Gallagher column: Legion baseball does it again
If you’re a Legion baseball fan, make sure you go to Graham tonight for the eighth game of the seven-game series between Burlington-Graham and Rowan.
That’s right. The eighth game of a seven-game series.
Our illustrious Legion leaders have once again smacked us in the mouth, taken the focus off the field and made a mockery of what should be some fun-filled summer nights of simply enjoying kids play baseball.
When Area III got rid of bungling Bob Beeson as commissioner last year and replaced him with Lexington’s Jim Lippard, we thought the teams could finally leave the politics and sudden rule-changing lunacy behind and just play ball.
What has happened to Rowan and South Rowan in the past week borders on the comical.
An e-mail was sent out before the two current series began between South and Randolph County and Rowan and Burlington. It made two things quite clear: suspended games would be picked up where they left off, and that each series must be finished by Saturday.
Neither has happened. Surprised?
Bad weather suspended Game 4 of Rowan-Burlington after a half-inning on Tuesday. As the e-mail declared, the game was picked up the next night at Newman Park and Rowan blistered Burlington 11-2 behind Matt Hall, who pitched Rowan’s first nine-inning complete game of the season.
No problem with the ruling.
South Rowan faced the same scenario on Wednesday in Game 3 of its series. Bad weather ended things with South leading 3-1 in the fourth. Athletic officer Mike Fisher stood at home plate with Lippard, umpires Jerry and Howard Riddle and Dirk Swing, along with the two coaches, David Wright of South and Ronnie Pugh of Randolph.
Those seven people agreed, according to Fisher, that Game 3 would be picked up at 4 p.m. the next day and Game 4 would be played at 7.
But when Fisher arrived at South at 2 p.m. on Thursday, he was informed that, no, Lippard had changed his mind. The game would not be picked up in the fourth. It would start over. And there would be no second game.
Fisher was forced to inform a line of fans entering for the 7 p.m. game to go home.
“We lost $1,500,” Fisher said. “I also had to pay umpires $720 because they came so many times for (Game 3). That would bankrupt other teams.”
Pugh told the Post he talked with the commissioner on Thursday morning. He said Lippard “got to thinking.”
“Fisher said he was told by Lippard, “We’ve been talking all day …”
“I was like, ‘We? I’m we.’ ”
It was mind-boggling to Fisher that decisions had been made regarding two teams and only one had been a part of the process.
Fisher immediately ó and rightfully ó filed a protest. He pointed out Rowan’s win a night earlier was picked up from the point the weather stopped it. He also had a scorebook from 2002 when two games of South’s series with Kannapolis were picked up where they left off.
Lippard e-mailed Fisher to say the protest had been denied (well, of course). He wrote that state commissioner Roy Waters had overruled his ruling.
Lippard wrote, “As commissioner, I accept the fact that I was wrong in suspending the game and apologize for not looking up the rule.”
You’re the commissioner, Jim. Shouldn’t you have talked to Waters before the series and discussed certain scenarios ó like weather ó so everyone would be on the same page?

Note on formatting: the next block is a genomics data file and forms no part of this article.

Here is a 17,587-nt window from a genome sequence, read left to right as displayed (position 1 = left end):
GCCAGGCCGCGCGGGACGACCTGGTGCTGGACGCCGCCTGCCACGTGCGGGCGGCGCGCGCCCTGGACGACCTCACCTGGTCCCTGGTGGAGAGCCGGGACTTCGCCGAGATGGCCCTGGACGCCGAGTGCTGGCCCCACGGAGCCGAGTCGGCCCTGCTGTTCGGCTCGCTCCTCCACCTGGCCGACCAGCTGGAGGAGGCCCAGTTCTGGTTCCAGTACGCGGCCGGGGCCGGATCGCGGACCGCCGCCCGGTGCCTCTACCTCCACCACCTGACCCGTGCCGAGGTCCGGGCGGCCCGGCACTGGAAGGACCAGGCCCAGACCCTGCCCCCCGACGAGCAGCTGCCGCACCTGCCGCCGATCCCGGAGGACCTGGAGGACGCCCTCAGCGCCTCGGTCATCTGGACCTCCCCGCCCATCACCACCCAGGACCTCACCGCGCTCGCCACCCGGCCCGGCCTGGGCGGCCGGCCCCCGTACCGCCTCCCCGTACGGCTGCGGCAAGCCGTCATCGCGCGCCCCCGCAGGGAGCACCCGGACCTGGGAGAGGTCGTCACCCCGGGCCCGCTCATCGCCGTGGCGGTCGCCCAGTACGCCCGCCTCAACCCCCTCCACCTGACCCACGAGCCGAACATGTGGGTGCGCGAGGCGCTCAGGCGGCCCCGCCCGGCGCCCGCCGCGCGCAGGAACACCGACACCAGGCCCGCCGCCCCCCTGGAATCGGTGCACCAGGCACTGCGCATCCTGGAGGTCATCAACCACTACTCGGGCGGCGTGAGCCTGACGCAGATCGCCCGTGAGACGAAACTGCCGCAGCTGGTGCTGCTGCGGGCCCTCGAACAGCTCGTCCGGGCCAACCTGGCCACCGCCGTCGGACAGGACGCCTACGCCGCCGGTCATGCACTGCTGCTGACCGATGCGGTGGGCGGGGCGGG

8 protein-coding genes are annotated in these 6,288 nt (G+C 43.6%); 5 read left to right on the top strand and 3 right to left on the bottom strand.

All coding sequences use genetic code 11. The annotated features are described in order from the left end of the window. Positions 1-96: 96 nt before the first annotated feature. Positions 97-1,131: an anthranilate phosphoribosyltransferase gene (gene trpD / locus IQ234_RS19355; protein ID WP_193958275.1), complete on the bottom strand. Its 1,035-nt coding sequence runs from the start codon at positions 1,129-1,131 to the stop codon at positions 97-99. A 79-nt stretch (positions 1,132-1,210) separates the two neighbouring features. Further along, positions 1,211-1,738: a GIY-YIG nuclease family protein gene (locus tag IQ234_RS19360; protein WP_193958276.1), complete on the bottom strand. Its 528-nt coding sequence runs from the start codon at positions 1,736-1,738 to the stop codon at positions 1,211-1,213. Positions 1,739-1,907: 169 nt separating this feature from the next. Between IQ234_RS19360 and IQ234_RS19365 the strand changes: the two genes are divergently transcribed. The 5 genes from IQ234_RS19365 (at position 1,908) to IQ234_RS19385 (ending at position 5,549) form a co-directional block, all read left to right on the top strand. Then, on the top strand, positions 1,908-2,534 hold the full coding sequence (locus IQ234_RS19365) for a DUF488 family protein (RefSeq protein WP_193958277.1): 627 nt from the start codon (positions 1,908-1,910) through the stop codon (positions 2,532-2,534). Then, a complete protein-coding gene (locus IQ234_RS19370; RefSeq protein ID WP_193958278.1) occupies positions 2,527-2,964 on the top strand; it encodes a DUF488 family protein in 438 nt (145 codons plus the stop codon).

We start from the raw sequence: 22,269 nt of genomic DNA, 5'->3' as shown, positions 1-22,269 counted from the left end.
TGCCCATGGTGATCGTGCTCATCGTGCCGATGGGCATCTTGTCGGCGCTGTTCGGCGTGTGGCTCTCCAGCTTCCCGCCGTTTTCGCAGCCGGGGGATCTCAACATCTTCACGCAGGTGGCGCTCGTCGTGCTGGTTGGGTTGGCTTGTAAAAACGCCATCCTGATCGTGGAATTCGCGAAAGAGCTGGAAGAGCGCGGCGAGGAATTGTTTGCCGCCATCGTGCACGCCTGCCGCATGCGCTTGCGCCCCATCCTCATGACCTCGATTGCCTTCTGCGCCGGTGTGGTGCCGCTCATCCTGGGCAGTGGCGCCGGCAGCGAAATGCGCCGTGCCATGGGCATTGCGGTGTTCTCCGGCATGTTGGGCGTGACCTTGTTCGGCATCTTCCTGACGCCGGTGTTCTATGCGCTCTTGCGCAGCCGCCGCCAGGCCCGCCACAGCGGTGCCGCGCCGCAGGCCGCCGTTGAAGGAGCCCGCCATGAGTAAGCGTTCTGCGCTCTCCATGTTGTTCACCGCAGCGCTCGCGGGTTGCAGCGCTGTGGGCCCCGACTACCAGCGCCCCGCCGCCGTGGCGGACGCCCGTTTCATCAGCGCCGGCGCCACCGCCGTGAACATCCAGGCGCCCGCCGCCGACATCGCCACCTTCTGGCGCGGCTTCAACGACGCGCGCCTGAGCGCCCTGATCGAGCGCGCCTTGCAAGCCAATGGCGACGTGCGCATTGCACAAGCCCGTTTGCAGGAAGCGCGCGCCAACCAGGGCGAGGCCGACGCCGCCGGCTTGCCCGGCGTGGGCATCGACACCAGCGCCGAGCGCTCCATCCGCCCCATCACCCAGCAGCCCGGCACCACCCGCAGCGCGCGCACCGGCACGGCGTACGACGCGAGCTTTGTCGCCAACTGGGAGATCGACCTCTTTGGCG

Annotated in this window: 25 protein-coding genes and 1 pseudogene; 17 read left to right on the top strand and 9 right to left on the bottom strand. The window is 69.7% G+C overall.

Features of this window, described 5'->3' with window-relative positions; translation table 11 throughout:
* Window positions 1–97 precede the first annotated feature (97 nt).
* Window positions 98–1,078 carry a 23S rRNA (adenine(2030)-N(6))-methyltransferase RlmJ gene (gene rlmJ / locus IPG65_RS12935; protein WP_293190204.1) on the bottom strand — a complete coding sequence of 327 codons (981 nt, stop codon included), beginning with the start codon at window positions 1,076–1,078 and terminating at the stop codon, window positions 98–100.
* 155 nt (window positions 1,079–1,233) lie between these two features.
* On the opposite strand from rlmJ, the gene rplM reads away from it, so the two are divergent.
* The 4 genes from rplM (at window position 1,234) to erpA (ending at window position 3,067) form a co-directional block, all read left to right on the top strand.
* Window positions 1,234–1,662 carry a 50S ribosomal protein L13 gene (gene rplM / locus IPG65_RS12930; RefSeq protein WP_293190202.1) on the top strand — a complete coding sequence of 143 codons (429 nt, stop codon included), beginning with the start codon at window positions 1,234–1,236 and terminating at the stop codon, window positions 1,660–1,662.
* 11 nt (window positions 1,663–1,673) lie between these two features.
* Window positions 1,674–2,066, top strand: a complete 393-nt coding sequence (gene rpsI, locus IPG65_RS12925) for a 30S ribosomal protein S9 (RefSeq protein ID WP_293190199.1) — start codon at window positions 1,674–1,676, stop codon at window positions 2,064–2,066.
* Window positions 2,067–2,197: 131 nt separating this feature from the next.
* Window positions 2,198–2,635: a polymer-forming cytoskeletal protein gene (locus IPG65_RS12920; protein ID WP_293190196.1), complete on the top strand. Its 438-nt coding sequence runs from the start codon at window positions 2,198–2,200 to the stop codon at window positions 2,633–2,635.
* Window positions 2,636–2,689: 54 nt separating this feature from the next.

Back in Salisbury on Friday, word spread quickly. Everyone sensed that Hall’s Game 4 win would be stricken from the books because of the outcry from South. It was. And rightfully so. You can’t have two sets of rules.
So Game 6 with Burlington became Game 4 again, and Rowan was suddenly down in the series 3-1.
It’s a good bet the families of Hall and Billy Veal (who hit a grand slam in the game that didn’t count) will never invite Lippard or Waters over for Thanksgiving dinner.
“I really wasn’t too happy about it,” Hall said, “because it was the best game I’ve pitched, period.”
Rowan did manage to win on Friday, 12-11.
In Landis, about the same time, Caleb Shore was hitting a walk-off homer for a 6-5 South win. Randolph led the series 3-1 and would play host to Game 5.
Fisher was standing on the field afterward when he heard his P.A. man announce that Saturday’s game would be at 2 p.m. He said Pugh had told his radio man to tell the P.A. announcer.
Fisher confronted Pugh, asking, “What are you talking about?”
Pugh said he had a scheduling conflict with the Asheboro Copperheads, a wooden-bat team. But rules set down before the season said starting times were 7 p.m. unless both teams agreed. Fisher would not.
He told Pugh, “I’m sorry, but if the people here know I’m accommodating you again, I’ll have to move. They’ll kill my dog.”
Ho-hum, more calls to Lippard. The game began at 7 p.m. in Asheboro.
At Newman Park, it was an angry Rowan team that took the field on Friday and an even angrier crowd that watched a 15-14 win Saturday night.
Everyone seemed to have an editorial comment. One man entered the park and told the ticket taker, “I haven’t missed a home game in 15 years. This is my last one,” blaming Legion baseball for ruining yet another summer in the one county that supports Legion baseball like no other in the state.
After the win on Friday, Rowan coach Jim Gantt said, “They just better call Roy Waters and make sure this one really happened.”
Nothing shocks Gantt anymore. Three years ago, during the same week in July, Beeson made up his own rules so his team, Wilkes, got the final playoff spot over South. Three days later, Beeson disqualified first-place Rowan because a man who identified himself as “Will Clark” informed him Rowan had an illegal player.
“Sometimes,” Hall sighed, “it just seems like it’s not fair.”
Then again, sometimes, it does works out, Matt. After Friday’s win, Hall said, “If we win Saturday, I hope I get a chance on Sunday.”
He will, as the starting pitcher in the decisive Game 7 tonight.
Or Game 8, as it turns out.
Contact Ronnie Gallagher at 704-797-4287 or firstname.lastname@example.org.